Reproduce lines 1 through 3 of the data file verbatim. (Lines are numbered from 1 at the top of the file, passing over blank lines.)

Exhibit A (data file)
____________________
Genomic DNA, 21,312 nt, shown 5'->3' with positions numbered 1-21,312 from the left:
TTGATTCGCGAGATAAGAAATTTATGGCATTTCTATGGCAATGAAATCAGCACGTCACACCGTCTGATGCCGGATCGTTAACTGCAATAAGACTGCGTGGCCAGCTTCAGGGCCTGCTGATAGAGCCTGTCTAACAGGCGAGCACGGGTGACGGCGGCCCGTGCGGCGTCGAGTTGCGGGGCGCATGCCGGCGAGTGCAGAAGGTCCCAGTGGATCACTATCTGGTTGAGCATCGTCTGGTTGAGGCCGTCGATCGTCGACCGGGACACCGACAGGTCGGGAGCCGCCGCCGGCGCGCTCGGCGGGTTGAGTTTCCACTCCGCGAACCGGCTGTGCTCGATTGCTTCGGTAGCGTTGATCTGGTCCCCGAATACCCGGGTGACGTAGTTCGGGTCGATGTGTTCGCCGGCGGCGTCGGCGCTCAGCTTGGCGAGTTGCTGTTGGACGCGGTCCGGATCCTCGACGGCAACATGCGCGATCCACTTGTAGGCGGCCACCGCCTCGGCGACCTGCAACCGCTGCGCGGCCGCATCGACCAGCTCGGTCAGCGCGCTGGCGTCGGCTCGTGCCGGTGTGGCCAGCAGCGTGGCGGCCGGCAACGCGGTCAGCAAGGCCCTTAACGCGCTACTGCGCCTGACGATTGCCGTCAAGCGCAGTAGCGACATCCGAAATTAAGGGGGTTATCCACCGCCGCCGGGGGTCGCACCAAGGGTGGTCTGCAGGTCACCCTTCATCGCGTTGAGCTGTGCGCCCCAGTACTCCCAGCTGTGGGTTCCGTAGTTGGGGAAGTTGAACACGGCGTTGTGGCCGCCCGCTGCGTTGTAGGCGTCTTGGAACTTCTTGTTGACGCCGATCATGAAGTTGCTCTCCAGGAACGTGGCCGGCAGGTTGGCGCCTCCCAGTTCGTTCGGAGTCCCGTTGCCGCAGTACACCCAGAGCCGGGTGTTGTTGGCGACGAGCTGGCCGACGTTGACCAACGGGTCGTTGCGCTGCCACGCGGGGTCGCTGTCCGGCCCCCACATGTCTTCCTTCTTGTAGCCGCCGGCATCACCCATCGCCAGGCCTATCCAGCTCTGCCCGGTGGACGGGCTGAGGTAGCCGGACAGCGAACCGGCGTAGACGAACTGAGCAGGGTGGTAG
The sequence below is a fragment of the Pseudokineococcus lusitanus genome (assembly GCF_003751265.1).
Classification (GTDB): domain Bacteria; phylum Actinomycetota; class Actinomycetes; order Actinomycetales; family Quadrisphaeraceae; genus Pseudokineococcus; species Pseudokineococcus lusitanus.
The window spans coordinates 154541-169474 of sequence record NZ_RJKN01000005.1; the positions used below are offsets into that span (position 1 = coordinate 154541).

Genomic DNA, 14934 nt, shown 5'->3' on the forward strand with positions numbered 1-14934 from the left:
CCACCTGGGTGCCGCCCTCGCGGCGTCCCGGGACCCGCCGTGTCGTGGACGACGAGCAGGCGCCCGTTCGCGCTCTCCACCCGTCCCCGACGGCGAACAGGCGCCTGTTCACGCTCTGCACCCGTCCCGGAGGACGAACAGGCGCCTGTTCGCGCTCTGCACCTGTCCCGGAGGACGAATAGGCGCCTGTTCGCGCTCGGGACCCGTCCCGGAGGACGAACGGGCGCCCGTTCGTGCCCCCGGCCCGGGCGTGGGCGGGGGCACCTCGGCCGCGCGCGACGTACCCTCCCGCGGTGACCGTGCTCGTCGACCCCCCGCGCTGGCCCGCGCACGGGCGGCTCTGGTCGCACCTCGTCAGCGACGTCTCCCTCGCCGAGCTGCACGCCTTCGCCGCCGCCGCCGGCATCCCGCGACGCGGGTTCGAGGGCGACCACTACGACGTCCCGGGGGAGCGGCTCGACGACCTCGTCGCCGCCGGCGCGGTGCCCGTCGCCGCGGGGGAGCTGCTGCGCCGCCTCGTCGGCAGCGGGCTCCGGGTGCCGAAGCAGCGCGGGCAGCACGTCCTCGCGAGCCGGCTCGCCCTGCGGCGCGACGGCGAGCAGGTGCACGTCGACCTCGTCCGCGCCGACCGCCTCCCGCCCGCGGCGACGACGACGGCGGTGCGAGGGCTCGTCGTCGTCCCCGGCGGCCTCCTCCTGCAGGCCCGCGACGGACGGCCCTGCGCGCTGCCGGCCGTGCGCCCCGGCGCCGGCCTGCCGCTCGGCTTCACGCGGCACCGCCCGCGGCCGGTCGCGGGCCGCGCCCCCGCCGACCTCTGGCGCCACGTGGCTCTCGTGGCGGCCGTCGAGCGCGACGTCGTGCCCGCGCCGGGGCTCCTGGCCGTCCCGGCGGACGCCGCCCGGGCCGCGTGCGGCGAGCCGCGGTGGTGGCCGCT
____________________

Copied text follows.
Genomic DNA, 21,312 nt, shown 5'->3' with positions numbered 1-21,312 from the left:
TTGATTCGCGAGATAAGAAATTTATGGCATTTCTATGGCAATGAAATCAGCACGTCACACCGTCTGATGCCGGATCGTTAACTGCAATAAGACTGCGTGGCCAGCTTCAGGGCCTGCTGATAGAGCCTGTCTAACAGGCGAGCACGGGTGACGGCGGCCCGTGCGGCGTCGAGTTGCGGGGCGCATGCCGGCGAGTGCAGAAGGTCCCAGTGGATCACTATCTGGTTGAGCATCGTCTGGTTGAGGCCGTCGATCGTCGACCGGGACACCGACAGGTCGGGAGCCGCCGCCGGCGCGCTCGGCGGGTTGAGTTTCCACTCCGCGAACCGGCTGTGCTCGATTGCTTCGGTAGCGTTGATCTGGTCCCCGAATACCCGGGTGACGTAGTTCGGGTCGATGTGTTCGCCGGCGGCGTCGGCGCTCAGCTTGGCGAGTTGCTGTTGGACGCGGTCCGGATCCTCGACGGCAACATGCGCGATCCACTTGTAGGCGGCCACCGCCTCGGCGACCTGCAACCGCTGCGCGGCCGCATCGACCAGCTCGGTCAGCGCGCTGGCGTCGGCTCGTGCCGGTGTGGCCAGCAGCGTGGCGGCCGGCAACGCGGTCAGCAAGGCCCTTAACGCGCTACTGCGCCTGACGATTGCCGTCAAGCGCAGTAGCGACATCCGAAATTAAGGGGGTTATCCACCGCCGCCGGGGGTCGCACCAAGGGTGGTCTGCAGGTCACCCTTCATCGCGTTGAGCTGTGCGCCCCAGTACTCCCAGCTGTGGGTTCCGTAGTTGGGGAAGTTGAACACGGCGTTGTGGCCGCCCGCTGCGTTGTAGGCGTCTTGGAACTTCTTGTTGACGCCGATCATGAAGTTGCTCTCCAGGAACGTGGCCGGCAGGTTGGCGCCTCCCAGTTCGTTCGGAGTCCCGTTGCCGCAGTACACCCAGAGCCGGGTGTTGTTGGCGACGAGCTGGCCGACGTTGACCAACGGGTCGTTGCGCTGCCACGCGGGGTCGCTGTCCGGCCCCCACATGTCTTCCTTCTTGTAGCCGCCGGCATCACCCATCGCCAGGCCTATCCAGCTCTGCCCGGTGGACGGGCTGAGGTAGCCGGACAGCGAACCGGCGTAGACGAACTGAGCAGGGTGGTAG
The sequence below is a fragment of the Pseudokineococcus lusitanus genome (assembly GCF_003751265.1).